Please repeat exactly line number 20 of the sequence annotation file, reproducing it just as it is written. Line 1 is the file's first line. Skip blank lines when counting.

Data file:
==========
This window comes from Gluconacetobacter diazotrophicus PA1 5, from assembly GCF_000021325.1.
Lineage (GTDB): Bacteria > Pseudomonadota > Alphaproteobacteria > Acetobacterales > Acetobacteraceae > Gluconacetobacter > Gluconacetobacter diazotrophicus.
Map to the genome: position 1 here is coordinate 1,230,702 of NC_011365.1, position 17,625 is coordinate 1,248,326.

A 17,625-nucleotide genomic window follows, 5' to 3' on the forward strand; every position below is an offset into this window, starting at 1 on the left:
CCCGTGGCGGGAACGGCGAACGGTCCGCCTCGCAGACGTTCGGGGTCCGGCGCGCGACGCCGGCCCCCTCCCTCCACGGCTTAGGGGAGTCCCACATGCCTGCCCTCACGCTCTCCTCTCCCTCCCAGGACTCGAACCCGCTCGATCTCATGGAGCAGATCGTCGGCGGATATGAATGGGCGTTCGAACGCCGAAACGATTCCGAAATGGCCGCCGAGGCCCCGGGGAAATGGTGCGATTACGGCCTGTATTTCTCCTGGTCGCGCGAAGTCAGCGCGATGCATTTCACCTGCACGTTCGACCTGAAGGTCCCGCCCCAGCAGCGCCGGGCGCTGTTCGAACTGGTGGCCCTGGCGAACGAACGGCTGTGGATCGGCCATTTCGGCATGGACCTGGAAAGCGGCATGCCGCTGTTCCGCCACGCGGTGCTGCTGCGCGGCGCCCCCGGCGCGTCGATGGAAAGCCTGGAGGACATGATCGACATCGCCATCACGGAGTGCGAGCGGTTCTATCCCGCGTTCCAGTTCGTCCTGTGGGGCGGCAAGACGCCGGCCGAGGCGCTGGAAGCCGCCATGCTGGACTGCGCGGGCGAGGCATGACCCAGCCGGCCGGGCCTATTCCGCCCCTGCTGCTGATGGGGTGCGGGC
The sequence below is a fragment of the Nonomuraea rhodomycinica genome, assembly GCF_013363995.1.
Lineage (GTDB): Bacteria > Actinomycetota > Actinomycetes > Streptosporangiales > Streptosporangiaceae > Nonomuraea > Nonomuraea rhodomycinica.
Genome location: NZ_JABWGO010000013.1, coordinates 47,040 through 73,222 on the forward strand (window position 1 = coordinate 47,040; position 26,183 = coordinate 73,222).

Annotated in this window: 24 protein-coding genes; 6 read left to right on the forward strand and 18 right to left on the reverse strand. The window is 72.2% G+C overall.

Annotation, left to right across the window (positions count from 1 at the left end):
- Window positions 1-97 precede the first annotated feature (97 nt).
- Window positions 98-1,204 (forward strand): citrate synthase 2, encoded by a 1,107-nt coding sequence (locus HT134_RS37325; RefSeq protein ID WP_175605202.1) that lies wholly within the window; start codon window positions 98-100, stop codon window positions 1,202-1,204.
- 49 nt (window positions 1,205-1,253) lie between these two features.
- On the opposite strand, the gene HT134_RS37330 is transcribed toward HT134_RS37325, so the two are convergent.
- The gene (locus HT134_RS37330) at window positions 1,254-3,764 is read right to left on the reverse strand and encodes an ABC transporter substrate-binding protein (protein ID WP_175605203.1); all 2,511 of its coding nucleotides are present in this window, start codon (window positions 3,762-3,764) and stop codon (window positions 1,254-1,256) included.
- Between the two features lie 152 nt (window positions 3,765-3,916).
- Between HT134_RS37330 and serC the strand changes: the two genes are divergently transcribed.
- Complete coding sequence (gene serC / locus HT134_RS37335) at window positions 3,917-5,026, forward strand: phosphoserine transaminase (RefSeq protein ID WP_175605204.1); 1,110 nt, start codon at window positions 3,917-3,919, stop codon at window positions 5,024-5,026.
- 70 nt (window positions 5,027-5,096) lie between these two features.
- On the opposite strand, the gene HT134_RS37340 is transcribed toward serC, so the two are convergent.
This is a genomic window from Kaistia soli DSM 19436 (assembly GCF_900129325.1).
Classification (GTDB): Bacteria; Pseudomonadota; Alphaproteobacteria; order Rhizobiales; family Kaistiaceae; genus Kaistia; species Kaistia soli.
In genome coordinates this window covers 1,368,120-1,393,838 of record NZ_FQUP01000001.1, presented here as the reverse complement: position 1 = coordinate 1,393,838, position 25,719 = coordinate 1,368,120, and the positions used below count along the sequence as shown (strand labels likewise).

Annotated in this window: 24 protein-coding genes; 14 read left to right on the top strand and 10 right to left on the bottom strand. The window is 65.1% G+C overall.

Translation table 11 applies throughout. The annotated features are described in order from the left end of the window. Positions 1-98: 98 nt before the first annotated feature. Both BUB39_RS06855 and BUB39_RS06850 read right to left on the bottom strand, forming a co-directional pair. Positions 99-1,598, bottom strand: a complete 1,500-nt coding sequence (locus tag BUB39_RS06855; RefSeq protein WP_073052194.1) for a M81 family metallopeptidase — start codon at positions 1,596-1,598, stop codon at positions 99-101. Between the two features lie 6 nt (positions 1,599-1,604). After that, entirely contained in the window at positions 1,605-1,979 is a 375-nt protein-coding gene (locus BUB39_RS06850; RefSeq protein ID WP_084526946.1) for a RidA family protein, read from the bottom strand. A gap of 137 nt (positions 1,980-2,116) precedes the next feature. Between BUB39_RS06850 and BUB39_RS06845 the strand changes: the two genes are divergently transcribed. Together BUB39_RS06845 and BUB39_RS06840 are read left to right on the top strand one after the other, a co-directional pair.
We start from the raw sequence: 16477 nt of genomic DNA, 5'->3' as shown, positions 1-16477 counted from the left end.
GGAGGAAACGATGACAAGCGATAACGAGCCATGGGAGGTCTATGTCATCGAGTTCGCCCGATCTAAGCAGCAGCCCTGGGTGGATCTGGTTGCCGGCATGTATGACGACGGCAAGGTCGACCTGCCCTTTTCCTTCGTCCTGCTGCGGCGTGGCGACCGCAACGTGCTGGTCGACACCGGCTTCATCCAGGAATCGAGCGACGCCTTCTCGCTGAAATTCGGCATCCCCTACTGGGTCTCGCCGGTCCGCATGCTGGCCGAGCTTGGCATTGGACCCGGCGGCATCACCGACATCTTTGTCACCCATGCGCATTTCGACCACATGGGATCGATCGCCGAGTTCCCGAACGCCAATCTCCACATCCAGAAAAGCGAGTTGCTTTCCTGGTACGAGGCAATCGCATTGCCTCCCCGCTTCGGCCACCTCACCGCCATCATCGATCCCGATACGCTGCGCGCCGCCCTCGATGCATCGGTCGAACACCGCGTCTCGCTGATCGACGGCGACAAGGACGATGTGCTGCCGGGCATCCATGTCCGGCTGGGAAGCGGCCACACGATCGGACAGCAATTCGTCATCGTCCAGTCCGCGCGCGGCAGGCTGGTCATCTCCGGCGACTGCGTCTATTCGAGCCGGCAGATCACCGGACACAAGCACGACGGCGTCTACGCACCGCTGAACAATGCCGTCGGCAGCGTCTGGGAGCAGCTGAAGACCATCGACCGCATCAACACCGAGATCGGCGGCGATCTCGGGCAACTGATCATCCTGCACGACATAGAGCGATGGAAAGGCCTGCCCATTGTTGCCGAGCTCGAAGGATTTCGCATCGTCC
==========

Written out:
- On the opposite strand, the gene HT134_RS37340 is transcribed toward serC, so the two are convergent.